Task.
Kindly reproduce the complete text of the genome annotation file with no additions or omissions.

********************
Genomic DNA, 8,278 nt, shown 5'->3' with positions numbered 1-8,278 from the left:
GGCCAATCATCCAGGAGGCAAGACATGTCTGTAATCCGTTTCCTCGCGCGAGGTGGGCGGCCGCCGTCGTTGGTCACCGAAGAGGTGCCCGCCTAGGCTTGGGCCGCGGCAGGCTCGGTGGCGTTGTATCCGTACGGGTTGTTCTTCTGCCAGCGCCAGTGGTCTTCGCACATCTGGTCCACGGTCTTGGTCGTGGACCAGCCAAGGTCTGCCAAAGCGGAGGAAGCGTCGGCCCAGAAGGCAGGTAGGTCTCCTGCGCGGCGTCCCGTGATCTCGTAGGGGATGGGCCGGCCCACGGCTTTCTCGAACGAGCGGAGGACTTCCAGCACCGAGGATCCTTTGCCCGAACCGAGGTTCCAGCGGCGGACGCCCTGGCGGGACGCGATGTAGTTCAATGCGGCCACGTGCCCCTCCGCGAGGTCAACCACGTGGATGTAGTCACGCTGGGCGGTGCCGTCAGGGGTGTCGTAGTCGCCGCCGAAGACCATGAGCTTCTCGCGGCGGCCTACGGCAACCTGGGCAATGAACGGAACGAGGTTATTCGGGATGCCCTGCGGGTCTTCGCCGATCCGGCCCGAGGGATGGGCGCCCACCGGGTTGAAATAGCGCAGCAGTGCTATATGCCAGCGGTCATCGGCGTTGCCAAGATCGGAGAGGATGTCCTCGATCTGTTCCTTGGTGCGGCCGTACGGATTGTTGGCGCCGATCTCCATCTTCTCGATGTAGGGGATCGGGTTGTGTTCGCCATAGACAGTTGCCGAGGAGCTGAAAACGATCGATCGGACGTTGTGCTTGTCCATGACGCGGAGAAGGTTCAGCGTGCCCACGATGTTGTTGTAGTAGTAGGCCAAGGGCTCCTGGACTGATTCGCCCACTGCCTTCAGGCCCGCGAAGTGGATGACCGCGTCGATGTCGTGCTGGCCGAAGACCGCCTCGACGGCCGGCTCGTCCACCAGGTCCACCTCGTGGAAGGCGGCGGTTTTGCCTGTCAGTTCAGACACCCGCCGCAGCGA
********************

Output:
Genomic DNA, 8,278 nt, shown 5'->3' with positions numbered 1-8,278 from the left:
GGCCAATCATCCAGGAGGCAAGACATGTCTGTAATCCGTTTCCTCGCGCGAGGTGGGCGGCCGCCGTCGTTGGTCACCGAAGAGGTGCCCGCCTAGGCTTGGGCCGCGGCAGGCTCGGTGGCGTTGTATCCGTACGGGTTGTTCTTCTGCCAGCGCCAGTGGTCTTCGCACATCTGGTCCACGGTCTTGGTCGTGGACCAGCCAAGGTCTGCCAAAGCGGAGGAAGCGTCGGCCCAGAAGGCAGGTAGGTCTCCTGCGCGGCGTCCCGTGATCTCGTAGGGGATGGGCCGGCCCACGGCTTTCTCGAACGAGCGGAGGACTTCCAGCACCGAGGATCCTTTGCCCGAACCGAGGTTCCAGCGGCGGACGCCCTGGCGGGACGCGATGTAGTTCAATGCGGCCACGTGCCCCTCCGCGAGGTCAACCACGTGGATGTAGTCACGCTGGGCGGTGCCGTCAGGGGTGTCGTAGTCGCCGCCGAAGACCATGAGCTTCTCGCGGCGGCCTACGGCAACCTGGGCAATGAACGGAACGAGGTTATTCGGGATGCCCTGCGGGTCTTCGCCGATCCGGCCCGAGGGATGGGCGCCCACCGGGTTGAAATAGCGCAGCAGTGCTATATGCCAGCGGTCATCGGCGTTGCCAAGATCGGAGAGGATGTCCTCGATCTGTTCCTTGGTGCGGCCGTACGGATTGTTGGCGCCGATCTCCATCTTCTCGATGTAGGGGATCGGGTTGTGTTCGCCATAGACAGTTGCCGAGGAGCTGAAAACGATCGATCGGACGTTGTGCTTGTCCATGACGCGGAGAAGGTTCAGCGTGCCCACGATGTTGTTGTAGTAGTAGGCCAAGGGCTCCTGGACTGATTCGCCCACTGCCTTCAGGCCCGCGAAGTGGATGACCGCGTCGATGTCGTGCTGGCCGAAGACCGCCTCGACGGCCGGCTCGTCCACCAGGTCCACCTCGTGGAAGGCGGCGGTTTTGCCTGTCAGTTCAGACACCCGCCGCAGCGA